If I have learned anything from our recent house move, it is that the great thing about appearances is that, true enough, they are deceiving.

If you visited our house, you'd think we have moved in. Oh, we live here. You can tell because the TV is set up, the computer is plugged in, and there is a pile of mail on the table. Well, two piles. Okay, three.

But don't be fooled.

We moved into this house three months ago. But we are not moved in.

We stopped moving in around the time that we got a table to eat at, a couch to sit on, and a bed to sleep in.

"Don't worry," a friend told me. "The last 10 percent always takes 90 percent of the effort."

So, what does the last, oh, 60 percent take?

THINGS DIDN'T start out this way.

After both moving vans left - Both? you say. Yes, both. As in two? Two, yes, two moving vans. And not just any vans, but those giant, takes-up-14-parking-spaces vans, packed to their metal roofs with the stuff of lives that collect clutter like the universe collects matter. And, like the universe's matter, it is a bunch of stuff I don't understand. "Why do we have this?" "Because we might use it someday." "We haven't used it in 10 years. In fact, we never used it. We never even liked it." "We might use it. I sorta like it." "Okay, okay, forget it. Throw it in the box."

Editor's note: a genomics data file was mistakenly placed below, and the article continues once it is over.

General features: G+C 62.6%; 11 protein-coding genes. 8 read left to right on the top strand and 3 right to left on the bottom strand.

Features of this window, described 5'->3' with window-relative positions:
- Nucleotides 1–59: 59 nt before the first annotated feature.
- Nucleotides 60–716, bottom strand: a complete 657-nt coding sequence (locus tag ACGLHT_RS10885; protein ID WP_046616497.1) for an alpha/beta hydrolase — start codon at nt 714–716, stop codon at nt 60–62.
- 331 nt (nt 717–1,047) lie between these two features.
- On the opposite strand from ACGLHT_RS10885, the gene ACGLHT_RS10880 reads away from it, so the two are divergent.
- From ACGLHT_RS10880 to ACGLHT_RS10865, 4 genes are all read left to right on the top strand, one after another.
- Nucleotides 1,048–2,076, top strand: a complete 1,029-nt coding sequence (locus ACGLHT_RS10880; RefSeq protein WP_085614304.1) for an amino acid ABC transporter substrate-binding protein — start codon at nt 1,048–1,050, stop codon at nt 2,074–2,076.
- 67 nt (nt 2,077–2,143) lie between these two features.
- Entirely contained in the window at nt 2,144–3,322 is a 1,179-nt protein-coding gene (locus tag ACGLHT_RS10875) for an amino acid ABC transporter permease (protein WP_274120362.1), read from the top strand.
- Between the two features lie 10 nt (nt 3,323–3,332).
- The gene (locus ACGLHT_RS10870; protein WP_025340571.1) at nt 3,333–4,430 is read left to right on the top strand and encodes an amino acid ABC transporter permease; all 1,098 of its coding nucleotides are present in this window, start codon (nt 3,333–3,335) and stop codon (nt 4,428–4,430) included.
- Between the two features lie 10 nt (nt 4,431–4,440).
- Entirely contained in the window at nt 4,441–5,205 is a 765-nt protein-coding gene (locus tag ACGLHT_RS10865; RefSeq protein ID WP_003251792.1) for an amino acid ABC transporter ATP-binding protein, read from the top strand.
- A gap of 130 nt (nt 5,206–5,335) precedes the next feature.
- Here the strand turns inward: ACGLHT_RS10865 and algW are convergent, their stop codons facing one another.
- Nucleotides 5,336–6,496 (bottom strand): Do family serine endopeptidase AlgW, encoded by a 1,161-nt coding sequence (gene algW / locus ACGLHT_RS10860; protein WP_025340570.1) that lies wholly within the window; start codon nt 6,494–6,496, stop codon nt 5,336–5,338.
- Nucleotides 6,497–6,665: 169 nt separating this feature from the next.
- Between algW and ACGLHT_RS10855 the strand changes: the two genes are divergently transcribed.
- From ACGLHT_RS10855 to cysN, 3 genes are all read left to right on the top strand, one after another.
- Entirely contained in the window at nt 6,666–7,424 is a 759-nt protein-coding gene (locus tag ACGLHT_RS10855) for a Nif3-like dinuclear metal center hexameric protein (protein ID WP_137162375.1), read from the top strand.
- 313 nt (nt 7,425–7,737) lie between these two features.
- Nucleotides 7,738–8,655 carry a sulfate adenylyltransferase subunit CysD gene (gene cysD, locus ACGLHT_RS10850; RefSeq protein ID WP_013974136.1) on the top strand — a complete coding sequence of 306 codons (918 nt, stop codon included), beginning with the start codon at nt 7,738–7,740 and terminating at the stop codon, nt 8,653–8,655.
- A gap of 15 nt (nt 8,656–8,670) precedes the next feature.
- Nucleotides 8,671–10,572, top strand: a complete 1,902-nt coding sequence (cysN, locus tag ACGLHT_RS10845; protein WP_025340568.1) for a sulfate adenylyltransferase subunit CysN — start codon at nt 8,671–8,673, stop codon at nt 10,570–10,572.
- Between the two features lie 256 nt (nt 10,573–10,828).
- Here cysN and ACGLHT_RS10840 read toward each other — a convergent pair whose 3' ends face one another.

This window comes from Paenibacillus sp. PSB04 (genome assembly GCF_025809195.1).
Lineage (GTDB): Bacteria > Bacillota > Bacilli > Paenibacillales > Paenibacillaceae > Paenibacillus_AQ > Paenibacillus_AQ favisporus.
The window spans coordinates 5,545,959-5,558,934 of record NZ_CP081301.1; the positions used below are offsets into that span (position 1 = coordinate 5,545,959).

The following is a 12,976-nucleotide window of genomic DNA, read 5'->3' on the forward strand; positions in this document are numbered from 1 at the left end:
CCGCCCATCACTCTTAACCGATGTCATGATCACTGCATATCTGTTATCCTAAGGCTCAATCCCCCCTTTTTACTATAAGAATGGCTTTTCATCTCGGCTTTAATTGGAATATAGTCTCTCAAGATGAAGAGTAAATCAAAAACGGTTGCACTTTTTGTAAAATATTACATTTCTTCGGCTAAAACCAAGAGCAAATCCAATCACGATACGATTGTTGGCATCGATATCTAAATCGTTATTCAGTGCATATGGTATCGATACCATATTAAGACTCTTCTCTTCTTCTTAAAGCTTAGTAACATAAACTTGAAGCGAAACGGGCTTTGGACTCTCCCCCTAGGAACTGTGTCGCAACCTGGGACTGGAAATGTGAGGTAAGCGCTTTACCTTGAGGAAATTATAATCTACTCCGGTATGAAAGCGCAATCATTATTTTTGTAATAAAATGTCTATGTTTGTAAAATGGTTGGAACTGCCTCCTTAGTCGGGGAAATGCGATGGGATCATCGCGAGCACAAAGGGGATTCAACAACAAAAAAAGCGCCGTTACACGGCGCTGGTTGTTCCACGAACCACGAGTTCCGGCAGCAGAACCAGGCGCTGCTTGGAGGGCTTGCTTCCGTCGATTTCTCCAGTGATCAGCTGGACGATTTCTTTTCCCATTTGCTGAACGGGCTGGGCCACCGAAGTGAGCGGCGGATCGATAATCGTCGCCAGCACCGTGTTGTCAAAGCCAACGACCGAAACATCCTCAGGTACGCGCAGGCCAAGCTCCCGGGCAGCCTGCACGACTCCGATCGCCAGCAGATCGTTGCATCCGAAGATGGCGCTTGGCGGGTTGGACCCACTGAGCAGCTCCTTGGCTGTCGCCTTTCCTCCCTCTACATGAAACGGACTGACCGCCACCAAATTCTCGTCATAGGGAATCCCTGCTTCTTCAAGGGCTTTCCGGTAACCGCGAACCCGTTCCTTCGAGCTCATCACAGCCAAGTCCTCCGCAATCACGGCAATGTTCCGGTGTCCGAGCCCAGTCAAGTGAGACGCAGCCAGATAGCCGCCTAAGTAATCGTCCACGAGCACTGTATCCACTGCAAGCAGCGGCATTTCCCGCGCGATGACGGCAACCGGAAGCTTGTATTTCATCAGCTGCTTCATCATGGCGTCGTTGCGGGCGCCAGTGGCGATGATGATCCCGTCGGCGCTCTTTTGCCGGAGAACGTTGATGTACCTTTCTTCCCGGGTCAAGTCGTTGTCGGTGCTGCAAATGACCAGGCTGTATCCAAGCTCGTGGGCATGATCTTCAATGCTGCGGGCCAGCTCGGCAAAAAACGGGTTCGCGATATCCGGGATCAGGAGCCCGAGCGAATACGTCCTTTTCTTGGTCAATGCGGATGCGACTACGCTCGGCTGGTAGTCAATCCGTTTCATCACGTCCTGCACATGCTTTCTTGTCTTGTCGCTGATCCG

Okay, where was I? Oh yeah, after the two vans pulled away from our house, we dug right in.

The first day, we were a furniture-
arranging, box-opening, kitchen-stuff-putting-away machine. A lot of that had to do with a consultant we hired. Actually, she's not a consultant. And technically, we didn't hire her, although I count the promise of a dinner sometime down the road as pretty much the same thing.